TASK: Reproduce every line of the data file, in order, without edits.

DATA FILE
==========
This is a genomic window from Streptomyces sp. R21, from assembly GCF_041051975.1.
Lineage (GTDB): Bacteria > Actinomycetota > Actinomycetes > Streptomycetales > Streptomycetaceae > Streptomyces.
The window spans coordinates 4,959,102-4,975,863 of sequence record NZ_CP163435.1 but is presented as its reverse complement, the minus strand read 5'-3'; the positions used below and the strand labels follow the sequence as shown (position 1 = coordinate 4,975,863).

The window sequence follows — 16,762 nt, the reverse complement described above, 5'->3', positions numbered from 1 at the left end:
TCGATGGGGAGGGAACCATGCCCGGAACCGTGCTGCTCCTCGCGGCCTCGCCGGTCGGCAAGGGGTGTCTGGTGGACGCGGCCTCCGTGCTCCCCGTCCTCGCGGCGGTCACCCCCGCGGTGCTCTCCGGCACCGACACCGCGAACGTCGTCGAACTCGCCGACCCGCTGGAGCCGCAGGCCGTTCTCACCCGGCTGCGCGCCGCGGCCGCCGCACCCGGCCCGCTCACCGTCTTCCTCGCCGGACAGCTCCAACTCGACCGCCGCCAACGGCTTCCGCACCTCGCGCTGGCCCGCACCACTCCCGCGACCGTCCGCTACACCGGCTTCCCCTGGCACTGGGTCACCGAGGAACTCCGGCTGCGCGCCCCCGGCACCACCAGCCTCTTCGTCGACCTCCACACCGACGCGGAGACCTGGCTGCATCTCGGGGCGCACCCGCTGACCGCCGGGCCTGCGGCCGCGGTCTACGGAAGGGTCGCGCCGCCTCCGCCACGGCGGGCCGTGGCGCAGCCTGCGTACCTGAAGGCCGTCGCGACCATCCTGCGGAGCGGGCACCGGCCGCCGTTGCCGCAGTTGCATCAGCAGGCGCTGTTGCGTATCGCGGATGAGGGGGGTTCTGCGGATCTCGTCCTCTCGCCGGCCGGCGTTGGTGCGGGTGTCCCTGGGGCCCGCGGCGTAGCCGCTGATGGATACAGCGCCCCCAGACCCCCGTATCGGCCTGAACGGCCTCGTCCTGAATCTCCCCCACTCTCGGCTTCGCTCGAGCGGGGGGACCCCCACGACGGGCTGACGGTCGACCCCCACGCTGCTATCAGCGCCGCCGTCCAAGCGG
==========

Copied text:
This is a genomic window from Streptomyces sp. R21, from assembly GCF_041051975.1.
Lineage (GTDB): Bacteria > Actinomycetota > Actinomycetes > Streptomycetales > Streptomycetaceae > Streptomyces.
The window spans coordinates 4,959,102-4,975,863 of sequence record NZ_CP163435.1 but is presented as its reverse complement, the minus strand read 5'-3'; the positions used below and the strand labels follow the sequence as shown (position 1 = coordinate 4,975,863).

The window sequence follows — 16,762 nt, the reverse complement described above, 5'->3', positions numbered from 1 at the left end:
TCGATGGGGAGGGAACCATGCCCGGAACCGTGCTGCTCCTCGCGGCCTCGCCGGTCGGCAAGGGGTGTCTGGTGGACGCGGCCTCCGTGCTCCCCGTCCTCGCGGCGGTCACCCCCGCGGTGCTCTCCGGCACCGACACCGCGAACGTCGTCGAACTCGCCGACCCGCTGGAGCCGCAGGCCGTTCTCACCCGGCTGCGCGCCGCGGCCGCCGCACCCGGCCCGCTCACCGTCTTCCTCGCCGGACAGCTCCAACTCGACCGCCGCCAACGGCTTCCGCACCTCGCGCTGGCCCGCACCACTCCCGCGACCGTCCGCTACACCGGCTTCCCCTGGCACTGGGTCACCGAGGAACTCCGGCTGCGCGCCCCCGGCACCACCAGCCTCTTCGTCGACCTCCACACCGACGCGGAGACCTGGCTGCATCTCGGGGCGCACCCGCTGACCGCCGGGCCTGCGGCCGCGGTCTACGGAAGGGTCGCGCCGCCTCCGCCACGGCGGGCCGTGGCGCAGCCTGCGTACCTGAAGGCCGTCGCGACCATCCTGCGGAGCGGGCACCGGCCGCCGTTGCCGCAGTTGCATCAGCAGGCGCTGTTGCGTATCGCGGATGAGGGGGGTTCTGCGGATCTCGTCCTCTCGCCGGCCGGCGTTGGTGCGGGTGTCCCTGGGGCCCGCGGCGTAGCCGCTGATGGATACAGCGCCCCCAGACCCCCGTATCGGCCTGAACGGCCTCGTCCTGAATCTCCCCCACTCTCGGCTTCGCTCGAGCGGGGGGACCCCCACGACGGGCTGACGGTCGACCCCCACGCTGCTATCAGCGCCGCCGTCCAAGCGG